Foyle Young Poets of the Year Award open for entries
14th March 2012 - 12:51 Noon
The 2012 Foyle Young Poets of the Year Award is now open for entries, with thousands of budding poets across the world expected to take part.
The prize is open to anybody aged between 11 and 17 and there is no limit to the number of poems each person can enter, though the judging criteria is strict and only the very best works will be selected, explained former Foyle Winner and 2012 judge Helen Mort.
'Entering the Foyle Young Poets of the Year competition was one of the best things I've ever done; judging it is a dream I didn't think would come true.
'I'm looking forward to reading poems that move, surprise, intrigue and inspire me; poems that pull away my chair while I'm not looking,' she added.
Mort will be joined on the judging panel by Christopher Reid, who triumphed in the poetry category in the 2009 Costa Book Awards for his acclaimed collection A Scattering, before going on to win the overall Costa Book of the Year prize.
Last year, more than 7,000 people entered the Foyle Young Poets of the Year Award, with 15 overall winners chosen and 85 applicants receiving commendations.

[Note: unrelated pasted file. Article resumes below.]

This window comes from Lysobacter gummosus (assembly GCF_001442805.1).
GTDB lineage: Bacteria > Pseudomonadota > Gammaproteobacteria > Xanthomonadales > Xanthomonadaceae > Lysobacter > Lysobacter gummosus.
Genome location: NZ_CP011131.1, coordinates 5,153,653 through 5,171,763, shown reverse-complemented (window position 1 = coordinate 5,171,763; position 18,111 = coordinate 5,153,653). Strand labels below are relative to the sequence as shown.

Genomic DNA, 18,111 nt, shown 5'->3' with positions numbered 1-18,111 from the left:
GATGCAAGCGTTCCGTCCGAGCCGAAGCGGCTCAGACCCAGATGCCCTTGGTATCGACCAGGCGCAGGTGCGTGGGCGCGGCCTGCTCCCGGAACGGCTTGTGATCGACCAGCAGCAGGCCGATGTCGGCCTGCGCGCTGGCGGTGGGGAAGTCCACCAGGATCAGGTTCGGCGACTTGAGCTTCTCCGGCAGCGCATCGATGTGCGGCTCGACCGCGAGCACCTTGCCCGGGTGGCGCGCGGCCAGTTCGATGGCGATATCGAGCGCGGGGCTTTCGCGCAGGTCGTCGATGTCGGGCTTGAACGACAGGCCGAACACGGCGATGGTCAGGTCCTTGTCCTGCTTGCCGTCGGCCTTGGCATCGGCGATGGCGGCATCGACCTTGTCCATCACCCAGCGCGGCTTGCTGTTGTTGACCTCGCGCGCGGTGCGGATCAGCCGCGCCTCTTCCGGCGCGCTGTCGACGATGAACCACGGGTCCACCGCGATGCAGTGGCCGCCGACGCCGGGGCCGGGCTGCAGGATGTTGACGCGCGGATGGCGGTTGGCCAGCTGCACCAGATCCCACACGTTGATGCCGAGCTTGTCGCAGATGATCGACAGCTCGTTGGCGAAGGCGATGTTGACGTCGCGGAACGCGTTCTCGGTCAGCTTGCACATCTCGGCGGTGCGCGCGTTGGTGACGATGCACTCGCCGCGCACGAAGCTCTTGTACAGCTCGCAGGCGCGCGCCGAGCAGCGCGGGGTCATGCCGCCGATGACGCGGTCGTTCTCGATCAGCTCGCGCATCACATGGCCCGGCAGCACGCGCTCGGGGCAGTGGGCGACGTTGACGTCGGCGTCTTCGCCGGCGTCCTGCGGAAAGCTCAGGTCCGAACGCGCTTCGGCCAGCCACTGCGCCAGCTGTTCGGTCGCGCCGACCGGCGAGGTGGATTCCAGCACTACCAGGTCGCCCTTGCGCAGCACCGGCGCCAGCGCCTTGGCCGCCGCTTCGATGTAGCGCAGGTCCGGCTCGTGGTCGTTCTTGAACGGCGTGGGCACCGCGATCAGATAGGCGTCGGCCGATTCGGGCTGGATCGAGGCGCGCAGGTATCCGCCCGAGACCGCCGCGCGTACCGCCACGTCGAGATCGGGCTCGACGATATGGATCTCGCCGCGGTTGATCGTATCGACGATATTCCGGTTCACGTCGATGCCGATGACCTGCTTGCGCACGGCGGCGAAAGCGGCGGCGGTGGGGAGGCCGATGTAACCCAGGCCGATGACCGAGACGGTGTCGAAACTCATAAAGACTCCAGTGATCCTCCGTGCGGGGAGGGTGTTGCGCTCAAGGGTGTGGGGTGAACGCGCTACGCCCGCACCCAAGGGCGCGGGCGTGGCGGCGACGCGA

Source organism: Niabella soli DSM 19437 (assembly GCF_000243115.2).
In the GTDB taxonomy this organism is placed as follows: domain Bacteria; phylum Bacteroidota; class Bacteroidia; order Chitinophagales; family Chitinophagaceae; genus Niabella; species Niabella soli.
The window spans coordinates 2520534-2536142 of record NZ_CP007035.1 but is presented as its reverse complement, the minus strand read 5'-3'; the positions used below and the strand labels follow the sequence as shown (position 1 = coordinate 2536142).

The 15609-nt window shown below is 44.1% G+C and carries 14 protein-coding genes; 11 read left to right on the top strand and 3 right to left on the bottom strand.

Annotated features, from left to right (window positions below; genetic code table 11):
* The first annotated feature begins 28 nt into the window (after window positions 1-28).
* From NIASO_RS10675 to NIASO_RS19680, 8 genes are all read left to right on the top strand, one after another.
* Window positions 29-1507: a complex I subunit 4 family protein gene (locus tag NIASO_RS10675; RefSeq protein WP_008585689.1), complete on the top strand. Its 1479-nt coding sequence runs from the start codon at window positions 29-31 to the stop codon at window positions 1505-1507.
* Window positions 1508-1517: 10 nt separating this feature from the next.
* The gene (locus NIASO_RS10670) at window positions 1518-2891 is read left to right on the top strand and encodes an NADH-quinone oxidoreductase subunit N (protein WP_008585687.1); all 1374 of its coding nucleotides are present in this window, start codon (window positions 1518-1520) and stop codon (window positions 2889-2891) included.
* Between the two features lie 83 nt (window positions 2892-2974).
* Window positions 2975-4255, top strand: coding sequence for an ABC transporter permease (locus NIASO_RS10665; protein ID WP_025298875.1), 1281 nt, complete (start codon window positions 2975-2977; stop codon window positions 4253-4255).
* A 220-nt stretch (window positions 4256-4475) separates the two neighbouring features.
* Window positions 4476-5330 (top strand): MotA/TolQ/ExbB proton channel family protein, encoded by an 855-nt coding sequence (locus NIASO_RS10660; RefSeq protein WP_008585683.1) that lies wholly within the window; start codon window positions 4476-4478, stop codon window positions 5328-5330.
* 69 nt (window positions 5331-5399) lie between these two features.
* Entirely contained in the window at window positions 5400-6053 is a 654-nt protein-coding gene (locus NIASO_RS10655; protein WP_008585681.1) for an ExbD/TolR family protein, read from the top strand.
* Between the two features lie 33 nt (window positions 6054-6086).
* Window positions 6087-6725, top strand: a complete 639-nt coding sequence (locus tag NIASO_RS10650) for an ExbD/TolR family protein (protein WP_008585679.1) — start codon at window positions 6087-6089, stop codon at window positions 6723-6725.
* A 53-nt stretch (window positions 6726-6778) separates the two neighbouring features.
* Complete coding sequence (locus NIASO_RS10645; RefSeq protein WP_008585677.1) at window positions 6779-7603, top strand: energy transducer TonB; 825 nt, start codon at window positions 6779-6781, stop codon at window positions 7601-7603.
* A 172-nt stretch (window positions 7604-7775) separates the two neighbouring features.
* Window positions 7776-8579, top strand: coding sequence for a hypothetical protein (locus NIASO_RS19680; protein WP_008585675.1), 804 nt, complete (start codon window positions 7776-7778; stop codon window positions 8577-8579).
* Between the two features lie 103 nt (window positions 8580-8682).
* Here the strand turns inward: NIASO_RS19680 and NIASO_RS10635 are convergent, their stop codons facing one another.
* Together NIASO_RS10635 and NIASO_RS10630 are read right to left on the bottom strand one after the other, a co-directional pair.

This year, the deadline for entries is July 31st, with the winners announced on National Poetry Day on October 4th.
Victorious entrants aged between 15 and 17 will be able to attend a week-long intensive residential Arvon course to develop their creative writing skills alongside fellow poets, while 11 to 14-year-old winners will benefit from poetry residencies at their school, followed by distance mentoring.
The award has launched the careers of many poets since its inception 15 years ago and is backed by the Poetry Society and the Foyle Foundation, an independent grantmaking trust formed to implement the terms of the will of the late Christina Foyle.
She was the daughter of William Foyle, who, with his brother Gilbert, founded the Foyles bookshop in Charing Cross Road in 1903, with Christina going on to manage the store after her father's retirement in 1945.